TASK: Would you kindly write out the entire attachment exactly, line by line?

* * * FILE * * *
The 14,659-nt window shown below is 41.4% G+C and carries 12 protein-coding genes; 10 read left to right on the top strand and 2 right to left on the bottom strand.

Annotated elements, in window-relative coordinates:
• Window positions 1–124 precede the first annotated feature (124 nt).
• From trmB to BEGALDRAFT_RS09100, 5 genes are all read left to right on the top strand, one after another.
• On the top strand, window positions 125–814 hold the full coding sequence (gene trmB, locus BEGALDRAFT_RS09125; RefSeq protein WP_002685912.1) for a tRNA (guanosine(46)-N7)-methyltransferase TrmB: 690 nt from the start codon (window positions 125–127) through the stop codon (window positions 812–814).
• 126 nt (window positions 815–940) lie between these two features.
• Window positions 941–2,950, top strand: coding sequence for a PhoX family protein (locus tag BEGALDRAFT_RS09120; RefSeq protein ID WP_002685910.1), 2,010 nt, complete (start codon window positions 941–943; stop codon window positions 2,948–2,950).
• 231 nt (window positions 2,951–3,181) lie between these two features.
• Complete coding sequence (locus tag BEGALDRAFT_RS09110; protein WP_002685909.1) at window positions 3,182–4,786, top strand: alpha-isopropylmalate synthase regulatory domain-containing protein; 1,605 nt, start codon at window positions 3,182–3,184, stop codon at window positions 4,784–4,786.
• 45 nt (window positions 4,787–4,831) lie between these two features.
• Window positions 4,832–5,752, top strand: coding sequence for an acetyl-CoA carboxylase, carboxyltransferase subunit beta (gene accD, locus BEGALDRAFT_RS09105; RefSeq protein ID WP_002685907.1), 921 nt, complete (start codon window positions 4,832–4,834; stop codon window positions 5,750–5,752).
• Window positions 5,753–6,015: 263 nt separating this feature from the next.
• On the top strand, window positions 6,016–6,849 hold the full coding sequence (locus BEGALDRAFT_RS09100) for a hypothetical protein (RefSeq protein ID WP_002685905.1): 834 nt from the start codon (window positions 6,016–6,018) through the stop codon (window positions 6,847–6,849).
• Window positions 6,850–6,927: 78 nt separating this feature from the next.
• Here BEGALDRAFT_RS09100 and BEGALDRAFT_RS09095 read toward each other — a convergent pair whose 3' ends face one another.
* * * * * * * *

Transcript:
The 14,659-nt window shown below is 41.4% G+C and carries 12 protein-coding genes; 10 read left to right on the top strand and 2 right to left on the bottom strand.

Annotated elements, in window-relative coordinates:
• Window positions 1–124 precede the first annotated feature (124 nt).
• From trmB to BEGALDRAFT_RS09100, 5 genes are all read left to right on the top strand, one after another.
• On the top strand, window positions 125–814 hold the full coding sequence (gene trmB, locus BEGALDRAFT_RS09125; RefSeq protein WP_002685912.1) for a tRNA (guanosine(46)-N7)-methyltransferase TrmB: 690 nt from the start codon (window positions 125–127) through the stop codon (window positions 812–814).
• 126 nt (window positions 815–940) lie between these two features.
• Window positions 941–2,950, top strand: coding sequence for a PhoX family protein (locus tag BEGALDRAFT_RS09120; RefSeq protein ID WP_002685910.1), 2,010 nt, complete (start codon window positions 941–943; stop codon window positions 2,948–2,950).
• 231 nt (window positions 2,951–3,181) lie between these two features.
• Complete coding sequence (locus tag BEGALDRAFT_RS09110; protein WP_002685909.1) at window positions 3,182–4,786, top strand: alpha-isopropylmalate synthase regulatory domain-containing protein; 1,605 nt, start codon at window positions 3,182–3,184, stop codon at window positions 4,784–4,786.
• 45 nt (window positions 4,787–4,831) lie between these two features.
• Window positions 4,832–5,752, top strand: coding sequence for an acetyl-CoA carboxylase, carboxyltransferase subunit beta (gene accD, locus BEGALDRAFT_RS09105; RefSeq protein ID WP_002685907.1), 921 nt, complete (start codon window positions 4,832–4,834; stop codon window positions 5,750–5,752).
• Window positions 5,753–6,015: 263 nt separating this feature from the next.
• On the top strand, window positions 6,016–6,849 hold the full coding sequence (locus BEGALDRAFT_RS09100) for a hypothetical protein (RefSeq protein ID WP_002685905.1): 834 nt from the start codon (window positions 6,016–6,018) through the stop codon (window positions 6,847–6,849).
• Window positions 6,850–6,927: 78 nt separating this feature from the next.
• Here BEGALDRAFT_RS09100 and BEGALDRAFT_RS09095 read toward each other — a convergent pair whose 3' ends face one another.